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Vestibular therapy, sometimes referred to as vestibular rehabilitation therapy, or VRT, is a specialized, noninvasive treatment designed to help individuals overcome chronic dizziness and vertigo caused by inner ear disorders. The therapy consists of various exercises designed to improve visual orientation, ocular motor skills, balance, and gait. The therapy is usually performed by an occupational or physical therapist and consists of routines to be performed at a rehabilitation facility as well as at home.
Certain individuals experience chronic bouts of dizziness and vertigo because of certain types of inner ear disorders, such as benign paroxysmal positional vertigo (BPPV), Meniere's disease, and labyrinthitis. The sensations of spinning or tilting often causes a person to be off balance and to lack the coordination necessary to perform everyday activities, such as driving, walking, and working. These conditions can be debilitating and can negatively affect a person’s quality of life. Often, doctors recommend vestibular therapy as a way to cope with and eventually overcome the dizziness and vertigo.
The purpose of vestibular therapy is to retrain the brain so that the incorrect signals generated by the inner ear, causing false sensations of motion, are reinterpreted and corrected. Generally, either occupational or physical therapists guide patients through a series of supervised exercises intended to gradually reduce symptoms of dizziness and vertigo. These exercises are designed to force the brain to compensate for the misinformation. In order to accomplish this, therapists focus on two main areas, namely visual perception and body positioning.
With regard to visual aspects, patients perform certain exercises to reinforce visual perception of stationary objects. They also engage in routines designed to improve eye movement and object tracking. These activities, performed on a regular basis both at home and at the rehabilitation facility, help the brain to compensate for and eventually override the incorrect input coming from the balance centers in the inner ear. Instead, the brain learns to rely on the information generated through visual perception.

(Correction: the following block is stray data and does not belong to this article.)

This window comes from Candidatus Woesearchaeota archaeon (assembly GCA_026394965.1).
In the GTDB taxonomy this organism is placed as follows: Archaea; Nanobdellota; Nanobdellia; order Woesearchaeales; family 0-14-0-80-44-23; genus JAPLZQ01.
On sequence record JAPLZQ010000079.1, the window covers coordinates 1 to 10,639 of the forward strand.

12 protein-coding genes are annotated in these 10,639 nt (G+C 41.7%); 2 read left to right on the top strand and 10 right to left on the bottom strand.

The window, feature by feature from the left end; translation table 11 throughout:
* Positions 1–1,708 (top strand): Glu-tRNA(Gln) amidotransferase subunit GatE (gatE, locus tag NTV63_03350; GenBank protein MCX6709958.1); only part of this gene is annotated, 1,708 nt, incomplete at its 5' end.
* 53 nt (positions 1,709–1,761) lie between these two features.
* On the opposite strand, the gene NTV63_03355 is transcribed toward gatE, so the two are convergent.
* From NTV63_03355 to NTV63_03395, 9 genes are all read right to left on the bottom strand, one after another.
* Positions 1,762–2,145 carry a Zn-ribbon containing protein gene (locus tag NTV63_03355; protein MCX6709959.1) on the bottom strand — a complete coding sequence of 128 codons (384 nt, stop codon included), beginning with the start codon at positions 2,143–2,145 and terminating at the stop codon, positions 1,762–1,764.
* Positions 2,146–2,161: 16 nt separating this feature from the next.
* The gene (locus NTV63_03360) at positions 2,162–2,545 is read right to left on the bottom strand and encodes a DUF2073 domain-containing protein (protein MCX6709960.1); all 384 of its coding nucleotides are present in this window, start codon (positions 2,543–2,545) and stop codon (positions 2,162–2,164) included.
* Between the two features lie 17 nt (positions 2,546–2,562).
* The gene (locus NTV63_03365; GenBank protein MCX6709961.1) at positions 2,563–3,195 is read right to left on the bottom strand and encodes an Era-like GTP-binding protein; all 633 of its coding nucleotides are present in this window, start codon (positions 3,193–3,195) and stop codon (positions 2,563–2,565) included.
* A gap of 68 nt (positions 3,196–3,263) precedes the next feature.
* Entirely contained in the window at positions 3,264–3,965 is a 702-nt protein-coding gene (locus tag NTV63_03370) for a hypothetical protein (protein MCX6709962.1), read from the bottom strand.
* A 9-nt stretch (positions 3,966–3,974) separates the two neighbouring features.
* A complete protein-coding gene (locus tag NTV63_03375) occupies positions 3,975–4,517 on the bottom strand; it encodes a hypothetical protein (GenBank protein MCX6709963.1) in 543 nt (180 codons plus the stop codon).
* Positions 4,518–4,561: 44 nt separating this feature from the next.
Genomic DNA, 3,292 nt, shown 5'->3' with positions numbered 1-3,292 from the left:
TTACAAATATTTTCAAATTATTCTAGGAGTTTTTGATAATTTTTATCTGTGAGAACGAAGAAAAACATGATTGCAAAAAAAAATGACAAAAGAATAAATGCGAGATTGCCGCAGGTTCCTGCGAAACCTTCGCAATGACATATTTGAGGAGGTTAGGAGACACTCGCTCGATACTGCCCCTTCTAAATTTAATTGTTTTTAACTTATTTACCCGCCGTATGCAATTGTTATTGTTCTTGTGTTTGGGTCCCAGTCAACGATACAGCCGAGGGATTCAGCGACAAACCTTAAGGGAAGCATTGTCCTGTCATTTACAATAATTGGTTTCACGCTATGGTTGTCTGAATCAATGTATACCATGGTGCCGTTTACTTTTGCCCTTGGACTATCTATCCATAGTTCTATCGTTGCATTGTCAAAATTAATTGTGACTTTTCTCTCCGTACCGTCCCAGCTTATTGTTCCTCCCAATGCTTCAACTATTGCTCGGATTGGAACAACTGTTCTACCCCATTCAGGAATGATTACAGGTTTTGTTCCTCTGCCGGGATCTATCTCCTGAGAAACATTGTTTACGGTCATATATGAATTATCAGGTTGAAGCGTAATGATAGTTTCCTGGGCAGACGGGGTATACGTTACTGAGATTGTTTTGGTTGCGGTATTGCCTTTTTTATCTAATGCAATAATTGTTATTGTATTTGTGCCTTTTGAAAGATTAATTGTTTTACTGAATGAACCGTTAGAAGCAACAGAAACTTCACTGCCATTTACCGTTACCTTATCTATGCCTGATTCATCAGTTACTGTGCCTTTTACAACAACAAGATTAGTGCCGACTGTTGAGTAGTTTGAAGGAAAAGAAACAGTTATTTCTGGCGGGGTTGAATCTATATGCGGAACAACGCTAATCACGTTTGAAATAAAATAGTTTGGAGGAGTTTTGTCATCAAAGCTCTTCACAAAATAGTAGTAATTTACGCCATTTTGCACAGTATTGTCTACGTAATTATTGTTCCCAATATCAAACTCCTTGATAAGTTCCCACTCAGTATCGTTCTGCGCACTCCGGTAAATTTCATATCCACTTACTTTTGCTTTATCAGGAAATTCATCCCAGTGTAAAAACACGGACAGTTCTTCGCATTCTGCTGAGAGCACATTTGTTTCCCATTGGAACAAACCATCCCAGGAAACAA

The second aspect of vestibular therapy focuses on body positioning and helping a person to regain a sense of balance and normal movement. When a person has the sensation of motion as with vertigo, he or she compensates by altering his or her gait and stance. For instance, many people develop a habit of swaying side to side when they walk in order to maintain balance, much the same as a person walking on a boat or a subway train. This response reinforces the brain's interpretation of the signals generated by the inner ear, basically confirming the perception of motion. By slowly correcting a person’s gait and reinforcing a sense of balance, therapists hope to correct the brain’s misinterpretation of motion.
With regard to the therapy, once a person has begun to adjust visual perception, he or she performs exercises designed to help restore a sense of balance while standing still. In addition, due to the fact that some patients have altered the way they walk to compensate for the sense of motion, they must relearn the proper way to ambulate using a heel-to-toe motion. Therapists utilize particular exercises to help with that process.
Some people become frustrated with vestibular therapy because the process can take time to work. In fact, initially, the symptoms of vertigo and dizziness might worsen before they get better. In the long run, however, with patience and diligence, vestibular therapy has helped many people overcome chronic conditions and regain their quality of life.
@raynbow- Once your friend finds a vestibular therapist that she wants to work with, she should be able to talk to him or her about the kinds of brain retraining exercises that she can continue to do at home in between her in-office therapy sessions. However, it is important that she is careful when she does these exercises that she doesn't fall, since they can cause symptoms of vertigo to act up at first. When she's doing them in the therapy center, the therapists are always watching for this problem, and have safety precautions in place if patients begin to fall.
Your friend should also keep in mind that an important part of vestibular therapy is knowing when to rest and not overdoing any type of activity. She should stick to the treatment plan her vestibular therapist provides for her, and not try to rush the results by doing more therapy than is prescribed to her.
When a patient goes to a vestibular therapist, will he or she give exact instructions about the kinds of therapy that can be done at home? I have a friend who is dealing with vertigo, and she wants to get on a vestibular therapy regimen that she can do with her therapist and continue the process at home. She's hoping that working at the problem daily will her recover from the vertigo faster.
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